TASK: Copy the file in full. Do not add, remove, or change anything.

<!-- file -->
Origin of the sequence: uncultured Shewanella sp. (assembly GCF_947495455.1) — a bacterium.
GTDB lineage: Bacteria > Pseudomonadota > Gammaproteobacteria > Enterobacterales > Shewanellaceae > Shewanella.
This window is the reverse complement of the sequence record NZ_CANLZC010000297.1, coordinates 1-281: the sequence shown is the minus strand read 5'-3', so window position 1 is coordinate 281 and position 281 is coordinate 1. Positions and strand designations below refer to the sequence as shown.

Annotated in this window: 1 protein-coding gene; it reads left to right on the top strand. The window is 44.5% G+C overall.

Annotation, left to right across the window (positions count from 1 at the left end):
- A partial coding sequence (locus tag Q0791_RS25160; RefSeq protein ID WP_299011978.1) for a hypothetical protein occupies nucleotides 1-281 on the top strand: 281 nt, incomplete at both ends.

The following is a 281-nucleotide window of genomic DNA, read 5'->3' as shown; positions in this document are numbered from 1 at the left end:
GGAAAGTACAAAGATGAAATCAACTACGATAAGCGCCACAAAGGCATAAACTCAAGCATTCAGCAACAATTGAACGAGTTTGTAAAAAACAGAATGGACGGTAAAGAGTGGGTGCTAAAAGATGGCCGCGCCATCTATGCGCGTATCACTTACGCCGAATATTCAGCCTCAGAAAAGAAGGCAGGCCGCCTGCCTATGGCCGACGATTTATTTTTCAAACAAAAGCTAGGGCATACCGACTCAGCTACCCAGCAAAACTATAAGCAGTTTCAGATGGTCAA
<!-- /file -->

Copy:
Origin of the sequence: uncultured Shewanella sp. (assembly GCF_947495455.1) — a bacterium.
GTDB lineage: Bacteria > Pseudomonadota > Gammaproteobacteria > Enterobacterales > Shewanellaceae > Shewanella.
This window is the reverse complement of the sequence record NZ_CANLZC010000297.1, coordinates 1-281: the sequence shown is the minus strand read 5'-3', so window position 1 is coordinate 281 and position 281 is coordinate 1. Positions and strand designations below refer to the sequence as shown.

Annotated in this window: 1 protein-coding gene; it reads left to right on the top strand. The window is 44.5% G+C overall.

Annotation, left to right across the window (positions count from 1 at the left end):
- A partial coding sequence (locus tag Q0791_RS25160; RefSeq protein ID WP_299011978.1) for a hypothetical protein occupies nucleotides 1-281 on the top strand: 281 nt, incomplete at both ends.

The following is a 281-nucleotide window of genomic DNA, read 5'->3' as shown; positions in this document are numbered from 1 at the left end:
GGAAAGTACAAAGATGAAATCAACTACGATAAGCGCCACAAAGGCATAAACTCAAGCATTCAGCAACAATTGAACGAGTTTGTAAAAAACAGAATGGACGGTAAAGAGTGGGTGCTAAAAGATGGCCGCGCCATCTATGCGCGTATCACTTACGCCGAATATTCAGCCTCAGAAAAGAAGGCAGGCCGCCTGCCTATGGCCGACGATTTATTTTTCAAACAAAAGCTAGGGCATACCGACTCAGCTACCCAGCAAAACTATAAGCAGTTTCAGATGGTCAA